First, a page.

There have been incidences, locally, where parents have slated and bullied each other and teachers online, causing emotional harm and distress to other adults. Teachers have resigned, lost their jobs, lost their sense of worth and joy in a career that made them want to work with our children in the first place. That is beyond sad. I wonder sometimes how we humans became so hateful to each other that we want to destroy each others happiness.

All of these issues were cited by the Headmistress as reasons why we should not use the internet for communication. They can be valid points. But I think this is also fear talking. Not fully understanding the tool we are using and so not putting in the safety measures that keep us safe.

To me the internet is a tool. It can be used for great good as well. Charities and fundraisers have found they can spread the word of what they are doing much faster and to a wider audience through use of the internet. Communication is visual, a picture speaks a thousand words.

The internet can be used for education. It has enabled thousands of people who were housebound or friendless to find friends, to leave their homes and meet people, albeit virtually. The internet has changed our lives in so many ways, some bad, for sure. But there can be so many benefits from it as well, we just have to use it in the right way.

As it is, I explained the safety measures we would be using – a secure group, invite only, moderators, guidelines for use, no children – she settled down. The main point I made was that our parents could not be bothered to get involved and come along to meetings, but the majority of them do use Facebook. Putting our information on there delivers it directly to their eyeballs (provided we can get them to sign up) and maybe a few more will decided to offer up ideas and join in. Because frankly, if they didn’t, our PTFA was dead on the water.

Which means no more funds for the school.

Silly me – always mention the money first! After that, she caved much faster.

The fear of the internet remains though. I succumbed myself just recently, suddenly wondering whether it was safe to be putting pictures of my kids on my blog. It’s a sad thing that this wonderful tool can be used so badly some dregs of humanity that it makes us fear to use it at all.

But as it is here to stay, I think it is a vital part of everyone’s education now – how to use the internet safely should be a mandatory lesson in schools and one given to all parents. What do you think?


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Starting the day with a smile

Who ever coined the phrase ‘the terrible two’s’ was wrong. It’s not the two’s that’s bad, ‘ it’s the ‘tantrumming threes’ that wear you down.

Talk about a level seven meltdown, Botboy can screech with the best of them. My morning starts something like this most days –

I’m on a beach, enjoying the sunshine. There is no noise. A waiter comes over, bringing some multi-coloured, umbrella and  confetti emblazoned coconut filled with a delicious, soothing, chilled beverage. A large dark cloud stabs me in the eye and a shooting white light pierces through the cloud into my brain. . .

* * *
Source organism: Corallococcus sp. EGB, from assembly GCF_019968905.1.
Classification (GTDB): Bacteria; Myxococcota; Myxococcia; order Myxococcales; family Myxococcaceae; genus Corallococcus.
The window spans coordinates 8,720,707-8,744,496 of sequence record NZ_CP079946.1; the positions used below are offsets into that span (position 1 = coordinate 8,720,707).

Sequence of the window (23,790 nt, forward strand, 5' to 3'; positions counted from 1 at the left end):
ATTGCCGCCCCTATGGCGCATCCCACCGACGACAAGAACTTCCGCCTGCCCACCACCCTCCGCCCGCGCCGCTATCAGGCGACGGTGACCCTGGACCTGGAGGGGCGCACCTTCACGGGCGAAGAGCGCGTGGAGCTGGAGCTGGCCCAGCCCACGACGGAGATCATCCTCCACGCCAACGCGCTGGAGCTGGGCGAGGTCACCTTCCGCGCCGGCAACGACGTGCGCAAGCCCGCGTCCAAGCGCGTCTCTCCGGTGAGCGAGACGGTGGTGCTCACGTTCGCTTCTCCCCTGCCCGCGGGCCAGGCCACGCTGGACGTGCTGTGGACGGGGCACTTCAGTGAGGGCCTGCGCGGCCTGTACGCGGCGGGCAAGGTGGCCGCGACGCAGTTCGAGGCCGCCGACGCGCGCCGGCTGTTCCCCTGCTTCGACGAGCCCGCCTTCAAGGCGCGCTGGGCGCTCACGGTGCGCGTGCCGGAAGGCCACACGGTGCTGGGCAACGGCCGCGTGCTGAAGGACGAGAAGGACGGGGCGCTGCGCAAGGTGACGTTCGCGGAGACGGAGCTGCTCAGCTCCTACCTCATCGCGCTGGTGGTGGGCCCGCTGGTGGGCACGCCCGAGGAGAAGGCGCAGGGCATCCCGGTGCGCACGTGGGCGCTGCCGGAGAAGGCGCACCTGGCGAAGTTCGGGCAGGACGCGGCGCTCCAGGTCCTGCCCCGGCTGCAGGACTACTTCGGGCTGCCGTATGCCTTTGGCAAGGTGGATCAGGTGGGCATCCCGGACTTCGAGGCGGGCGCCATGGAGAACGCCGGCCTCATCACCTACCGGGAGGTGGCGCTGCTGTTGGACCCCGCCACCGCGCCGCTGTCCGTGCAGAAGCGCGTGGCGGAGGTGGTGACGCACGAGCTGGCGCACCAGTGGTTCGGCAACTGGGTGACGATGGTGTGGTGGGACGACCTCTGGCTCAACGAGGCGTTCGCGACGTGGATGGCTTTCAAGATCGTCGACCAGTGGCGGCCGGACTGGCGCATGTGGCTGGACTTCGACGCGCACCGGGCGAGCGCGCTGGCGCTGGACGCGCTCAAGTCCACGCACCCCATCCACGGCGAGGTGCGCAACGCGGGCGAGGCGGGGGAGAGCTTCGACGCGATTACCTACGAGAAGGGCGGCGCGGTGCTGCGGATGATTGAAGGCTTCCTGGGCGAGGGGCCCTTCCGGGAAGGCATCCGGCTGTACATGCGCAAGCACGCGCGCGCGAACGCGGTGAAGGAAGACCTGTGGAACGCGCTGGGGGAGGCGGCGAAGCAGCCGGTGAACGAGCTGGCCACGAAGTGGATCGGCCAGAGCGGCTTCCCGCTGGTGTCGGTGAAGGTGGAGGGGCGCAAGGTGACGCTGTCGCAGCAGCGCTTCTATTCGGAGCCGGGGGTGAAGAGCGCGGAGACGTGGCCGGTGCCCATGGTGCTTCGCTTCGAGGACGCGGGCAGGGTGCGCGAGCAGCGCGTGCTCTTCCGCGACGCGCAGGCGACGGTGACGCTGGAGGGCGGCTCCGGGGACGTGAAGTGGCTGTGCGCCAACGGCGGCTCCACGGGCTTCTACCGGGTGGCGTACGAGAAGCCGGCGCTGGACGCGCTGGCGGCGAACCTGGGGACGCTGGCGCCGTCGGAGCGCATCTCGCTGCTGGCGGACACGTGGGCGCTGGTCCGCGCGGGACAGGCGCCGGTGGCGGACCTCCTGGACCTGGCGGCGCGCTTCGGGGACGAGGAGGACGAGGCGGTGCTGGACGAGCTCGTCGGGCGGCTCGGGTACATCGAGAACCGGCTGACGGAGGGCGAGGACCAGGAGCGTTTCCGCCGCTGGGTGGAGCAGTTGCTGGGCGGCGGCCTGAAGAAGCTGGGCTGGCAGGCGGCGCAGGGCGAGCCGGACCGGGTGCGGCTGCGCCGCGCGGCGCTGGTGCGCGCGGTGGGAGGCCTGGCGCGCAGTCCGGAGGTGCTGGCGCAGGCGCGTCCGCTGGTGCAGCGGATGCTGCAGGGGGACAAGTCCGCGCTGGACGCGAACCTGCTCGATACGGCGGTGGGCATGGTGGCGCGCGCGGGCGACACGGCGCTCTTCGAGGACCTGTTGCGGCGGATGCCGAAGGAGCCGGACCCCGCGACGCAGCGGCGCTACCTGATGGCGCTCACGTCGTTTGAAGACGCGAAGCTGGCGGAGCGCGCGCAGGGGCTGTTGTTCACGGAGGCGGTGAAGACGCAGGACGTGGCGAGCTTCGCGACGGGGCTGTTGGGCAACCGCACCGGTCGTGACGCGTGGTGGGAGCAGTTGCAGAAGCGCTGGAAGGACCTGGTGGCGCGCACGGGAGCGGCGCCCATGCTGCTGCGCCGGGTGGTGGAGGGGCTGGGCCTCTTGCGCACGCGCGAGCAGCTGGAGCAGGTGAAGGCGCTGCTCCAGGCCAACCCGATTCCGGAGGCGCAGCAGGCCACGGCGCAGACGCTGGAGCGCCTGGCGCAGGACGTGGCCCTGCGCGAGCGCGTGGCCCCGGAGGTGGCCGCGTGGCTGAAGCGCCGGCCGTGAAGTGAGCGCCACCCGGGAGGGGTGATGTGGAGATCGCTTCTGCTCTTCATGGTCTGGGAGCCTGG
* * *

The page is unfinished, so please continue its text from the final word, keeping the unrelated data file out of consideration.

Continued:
Botboy pulls back my other eyelid, leans in front of the morning light aimed directly into my unprepared eyeballs and grins. ‘Playstachun’.

‘G’way. Bedtime. Sleeping,’ I grumble.

‘Playstachun, mummy.’

‘NO’ – be warned, this fantasy that we mum’s wake up bright and early and ready to play is a lie perpetuated by tampon adverts.

‘Playstachun, mummy. I want it.’ An edge of demand enters the tone.

‘What time is it? It’s 6 o’clock! NO. No playstation, go back to bed.’

‘S’morning mummy. I want the Playstachun. I want it. Now.’ Decibels are rising, there is a definite screech in the voice.

‘Get in bed with mummy and go to sleep.’ This is my attempt at distraction. Admittedly it is not that enticing or effective when you are a wide awake 3 year old who has scented desperation in the air and is now building to a crescendo, but hey, I am still three quarters asleep and grasping vainly for my cocktail.

Cue explosion. I put my head under the pillows and let the melt down carry on for a while. Sometimes if you ignore them, they go away. Sometimes they don’t.

This particular morning there is a short outlet of noise, followed by silence. I feel a small body climbing over me. Something hard hits me in the head, much like the corner of an iPad. Then there is silence again.

I relax.

The persistent, repetitive ‘bing, bing, bing’ of Sonic the Hedgehog, with music, drums into my eardrum. Over and over and over and over and . . .

You get the picture.

‘Turn the music off’.

‘No. NO, no, no, no, no. Muuuummmmmmyyyyy.’ A long involved whining wail ensues, while I wrench the iPad from his hands and flip it to silent.

This is just the first 15 minutes of my day. We then have the ‘refusal avec screech’ over getting dressed, wearing red instead of blue pants, wearing Mickey over Superman T-shirts. Cleaning the teeth is accomplished by mixing cajoling with threats.

To wash Botboy’s face, I surreptitiously warm up the flannel, sneak up behind him and smother his face while fending off waving arms. Getting him to eat his breakfast requires negotiation over which bowl, spoon and cereal to use.